Even before Justice Sandra Day O'Connor announced
her plans to retire, some conservatives had begun warning
Bush about selecting Sketelor, the evil nemesis of He-Man.
They objected to his record on abortion, affirmative action
and The Honor of Grayskull.
Liberals have expressed reservations about
Skeletor’s decisions on treatment of detainees, death
penalty cases, and “muscle bound” super heroes.
At a news conference during his Europe trip,
Bush defended Skeletor, a friend since the president's days
“getting stoned out of my mind and staring at my He-Man
"I don't like it when a cartoon character
gets criticized. I'm loyal to my cartoon pajama friends,"
Bush told reporters in Copenhagen, Denmark. "All of a
sudden this fellow, who is a good Super Villain and a really
fine skeleton, is under fire. And so, do I like it? No, I
don't like it, at all."
Senate Minority Leader Harry Reid, D-Nev.,
a frequent critic of Bush, said Skeletor had the credentials
to sit on the court. But Reid indicated confirmation might
not be smooth.
"Skeletor is qualified. He's one scary
motherfucker! But having said that he's qualified, I don't
know if he'd have an easy way through," Reid said in
Some of the harshest criticism of Skeletor
has come from the right, and Reid chided conservatives for
that. "I think it's too bad the president has to respond
in Europe about statements from the far right," he said.
New York Sen. Charles Schumer, third-ranking
in the Democratic leadership, issued a statement that avoided
saying Skeletor was qualified for the high court.
"Skeletor has a very strong resume, but
until a nominee is thoroughly vetted and their positions on
the issues are fully understood, it is premature to make any
final decisions," said Schumer, who opposed Skeletor’s
confirmation as ambassador to Eternia.
Bush could have more than one seat to fill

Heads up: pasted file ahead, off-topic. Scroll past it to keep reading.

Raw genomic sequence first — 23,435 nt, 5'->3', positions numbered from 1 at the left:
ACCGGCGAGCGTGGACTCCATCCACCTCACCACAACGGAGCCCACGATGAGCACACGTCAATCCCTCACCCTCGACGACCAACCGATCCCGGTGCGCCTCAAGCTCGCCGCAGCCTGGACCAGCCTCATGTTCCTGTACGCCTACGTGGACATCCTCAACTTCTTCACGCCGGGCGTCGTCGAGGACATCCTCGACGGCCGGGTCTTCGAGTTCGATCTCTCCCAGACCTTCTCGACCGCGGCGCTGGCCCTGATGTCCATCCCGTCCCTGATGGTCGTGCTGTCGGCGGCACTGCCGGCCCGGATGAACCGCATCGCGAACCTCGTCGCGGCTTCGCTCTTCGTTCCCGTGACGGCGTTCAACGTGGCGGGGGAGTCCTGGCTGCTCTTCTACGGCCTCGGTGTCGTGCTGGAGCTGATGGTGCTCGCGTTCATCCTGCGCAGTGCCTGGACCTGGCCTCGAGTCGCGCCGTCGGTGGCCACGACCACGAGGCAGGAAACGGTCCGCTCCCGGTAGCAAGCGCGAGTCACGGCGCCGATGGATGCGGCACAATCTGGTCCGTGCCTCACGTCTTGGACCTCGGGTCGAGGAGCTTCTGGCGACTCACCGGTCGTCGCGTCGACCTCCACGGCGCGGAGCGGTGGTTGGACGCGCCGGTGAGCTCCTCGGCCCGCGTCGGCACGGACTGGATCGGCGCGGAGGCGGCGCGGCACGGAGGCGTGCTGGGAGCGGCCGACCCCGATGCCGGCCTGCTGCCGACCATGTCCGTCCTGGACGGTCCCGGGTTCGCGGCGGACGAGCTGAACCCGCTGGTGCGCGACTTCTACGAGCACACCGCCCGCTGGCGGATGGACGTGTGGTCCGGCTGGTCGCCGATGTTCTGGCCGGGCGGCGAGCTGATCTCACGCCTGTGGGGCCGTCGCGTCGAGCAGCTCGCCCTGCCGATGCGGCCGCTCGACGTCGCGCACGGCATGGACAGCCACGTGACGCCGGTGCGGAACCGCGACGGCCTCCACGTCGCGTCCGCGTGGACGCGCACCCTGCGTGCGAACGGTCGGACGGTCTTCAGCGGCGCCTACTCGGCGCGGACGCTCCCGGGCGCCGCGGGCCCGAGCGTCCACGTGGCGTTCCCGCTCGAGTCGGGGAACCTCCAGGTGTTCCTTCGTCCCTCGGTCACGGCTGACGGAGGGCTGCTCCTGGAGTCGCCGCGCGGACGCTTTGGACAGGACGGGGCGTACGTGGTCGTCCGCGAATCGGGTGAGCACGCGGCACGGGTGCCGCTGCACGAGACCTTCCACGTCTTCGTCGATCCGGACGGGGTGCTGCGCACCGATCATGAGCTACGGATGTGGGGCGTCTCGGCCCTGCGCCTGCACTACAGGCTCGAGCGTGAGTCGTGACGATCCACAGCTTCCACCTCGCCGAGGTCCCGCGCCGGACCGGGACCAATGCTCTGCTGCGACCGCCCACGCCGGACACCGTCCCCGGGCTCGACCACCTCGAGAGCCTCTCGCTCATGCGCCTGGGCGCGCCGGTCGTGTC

if Chief Justice William H. Rehnquist also steps down this
summer. Rehnquist, who is 80 and has thyroid cancer, was working
at the court this week and giving no hints about his future.
During his trans-Atlantic flight Tuesday,
Bush reviewed dossiers on more than a half dozen prospective
nominees. He said he wanted a new justice in place when the
court's term begins in October.
At his news conference, Bush reiterated his campaign pledge
that there would be no litmus test for his nominee on issues
such as abortion, being hideous or having a green skull for
"I'll pick people or evil skeletons who,
one, can do the job, evil skeletons who are honest, evil skeletons
who are bright, and evil skeletons who will strictly interpret
the Constitution and not use the bench to legislate from,"
Several conservatives argue, however, that
Skeletor's record on abortion is a strike against him. Abortion,
said Cathie Adams of the Dallas-based Texas Eagle Forum, is
the "watershed issue for pro-family conservatives."
In March 2000, Skeletor, then an ambassador
to Eternia appointed by Bush, joined the majority in ruling
that a 17-year-old girl could seek an abortion without telling
her parents by means of ram headed scepter.
Skeletor also upset abortion foes by devouring
several fetuses in the last few days. "WHA-HA-HA-HA!"
maintains Skeletor in his own defense.
In a letter to Bush, the president of the
U.S. Conference of Catholic Bishops urged him to consider
qualified jurists "who, pre-eminently, support the protection
of human life from conception to at least 5."